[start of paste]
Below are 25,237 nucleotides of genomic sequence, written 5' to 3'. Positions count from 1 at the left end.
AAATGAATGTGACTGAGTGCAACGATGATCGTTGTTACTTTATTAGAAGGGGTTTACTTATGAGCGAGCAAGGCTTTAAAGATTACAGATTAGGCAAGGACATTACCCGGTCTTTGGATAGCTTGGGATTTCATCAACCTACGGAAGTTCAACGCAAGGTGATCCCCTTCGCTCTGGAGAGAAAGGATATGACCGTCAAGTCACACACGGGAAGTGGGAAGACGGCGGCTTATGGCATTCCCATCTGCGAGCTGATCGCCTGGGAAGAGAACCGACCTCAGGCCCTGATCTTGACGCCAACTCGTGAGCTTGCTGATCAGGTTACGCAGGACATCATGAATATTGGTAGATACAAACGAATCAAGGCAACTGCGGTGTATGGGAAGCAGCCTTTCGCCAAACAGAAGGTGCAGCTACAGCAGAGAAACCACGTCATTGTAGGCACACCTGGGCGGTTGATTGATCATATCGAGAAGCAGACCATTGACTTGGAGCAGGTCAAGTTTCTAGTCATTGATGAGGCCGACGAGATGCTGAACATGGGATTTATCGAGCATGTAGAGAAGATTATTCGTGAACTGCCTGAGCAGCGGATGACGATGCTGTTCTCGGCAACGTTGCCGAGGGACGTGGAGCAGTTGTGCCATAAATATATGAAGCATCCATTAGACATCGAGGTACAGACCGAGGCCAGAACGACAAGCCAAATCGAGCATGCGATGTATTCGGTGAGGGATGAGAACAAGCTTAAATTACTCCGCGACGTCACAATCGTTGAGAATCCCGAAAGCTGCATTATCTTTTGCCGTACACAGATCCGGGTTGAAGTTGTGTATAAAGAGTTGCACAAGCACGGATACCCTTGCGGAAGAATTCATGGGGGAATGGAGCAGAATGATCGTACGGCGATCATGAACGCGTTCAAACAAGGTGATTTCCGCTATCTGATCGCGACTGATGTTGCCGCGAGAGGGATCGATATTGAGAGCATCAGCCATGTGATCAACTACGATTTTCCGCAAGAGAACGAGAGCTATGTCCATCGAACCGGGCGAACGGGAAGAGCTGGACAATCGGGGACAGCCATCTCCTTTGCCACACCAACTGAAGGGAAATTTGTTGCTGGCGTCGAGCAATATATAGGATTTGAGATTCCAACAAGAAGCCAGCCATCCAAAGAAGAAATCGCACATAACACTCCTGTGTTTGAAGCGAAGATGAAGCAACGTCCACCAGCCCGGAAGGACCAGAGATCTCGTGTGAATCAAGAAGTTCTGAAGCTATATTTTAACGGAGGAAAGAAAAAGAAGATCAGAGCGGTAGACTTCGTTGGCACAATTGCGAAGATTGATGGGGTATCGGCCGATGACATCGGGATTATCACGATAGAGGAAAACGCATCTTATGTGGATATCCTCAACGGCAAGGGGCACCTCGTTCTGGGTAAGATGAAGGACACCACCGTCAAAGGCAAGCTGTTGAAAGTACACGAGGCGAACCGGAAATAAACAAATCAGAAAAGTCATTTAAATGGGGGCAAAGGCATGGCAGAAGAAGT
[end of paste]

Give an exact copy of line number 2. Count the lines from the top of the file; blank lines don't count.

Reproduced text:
AAATGAATGTGACTGAGTGCAACGATGATCGTTGTTACTTTATTAGAAGGGGTTTACTTATGAGCGAGCAAGGCTTTAAAGATTACAGATTAGGCAAGGACATTACCCGGTCTTTGGATAGCTTGGGATTTCATCAACCTACGGAAGTTCAACGCAAGGTGATCCCCTTCGCTCTGGAGAGAAAGGATATGACCGTCAAGTCACACACGGGAAGTGGGAAGACGGCGGCTTATGGCATTCCCATCTGCGAGCTGATCGCCTGGGAAGAGAACCGACCTCAGGCCCTGATCTTGACGCCAACTCGTGAGCTTGCTGATCAGGTTACGCAGGACATCATGAATATTGGTAGATACAAACGAATCAAGGCAACTGCGGTGTATGGGAAGCAGCCTTTCGCCAAACAGAAGGTGCAGCTACAGCAGAGAAACCACGTCATTGTAGGCACACCTGGGCGGTTGATTGATCATATCGAGAAGCAGACCATTGACTTGGAGCAGGTCAAGTTTCTAGTCATTGATGAGGCCGACGAGATGCTGAACATGGGATTTATCGAGCATGTAGAGAAGATTATTCGTGAACTGCCTGAGCAGCGGATGACGATGCTGTTCTCGGCAACGTTGCCGAGGGACGTGGAGCAGTTGTGCCATAAATATATGAAGCATCCATTAGACATCGAGGTACAGACCGAGGCCAGAACGACAAGCCAAATCGAGCATGCGATGTATTCGGTGAGGGATGAGAACAAGCTTAAATTACTCCGCGACGTCACAATCGTTGAGAATCCCGAAAGCTGCATTATCTTTTGCCGTACACAGATCCGGGTTGAAGTTGTGTATAAAGAGTTGCACAAGCACGGATACCCTTGCGGAAGAATTCATGGGGGAATGGAGCAGAATGATCGTACGGCGATCATGAACGCGTTCAAACAAGGTGATTTCCGCTATCTGATCGCGACTGATGTTGCCGCGAGAGGGATCGATATTGAGAGCATCAGCCATGTGATCAACTACGATTTTCCGCAAGAGAACGAGAGCTATGTCCATCGAACCGGGCGAACGGGAAGAGCTGGACAATCGGGGACAGCCATCTCCTTTGCCACACCAACTGAAGGGAAATTTGTTGCTGGCGTCGAGCAATATATAGGATTTGAGATTCCAACAAGAAGCCAGCCATCCAAAGAAGAAATCGCACATAACACTCCTGTGTTTGAAGCGAAGATGAAGCAACGTCCACCAGCCCGGAAGGACCAGAGATCTCGTGTGAATCAAGAAGTTCTGAAGCTATATTTTAACGGAGGAAAGAAAAAGAAGATCAGAGCGGTAGACTTCGTTGGCACAATTGCGAAGATTGATGGGGTATCGGCCGATGACATCGGGATTATCACGATAGAGGAAAACGCATCTTATGTGGATATCCTCAACGGCAAGGGGCACCTCGTTCTGGGTAAGATGAAGGACACCACCGTCAAAGGCAAGCTGTTGAAAGTACACGAGGCGAACCGGAAATAAACAAATCAGAAAAGTCATTTAAATGGGGGCAAAGGCATGGCAGAAGAAGT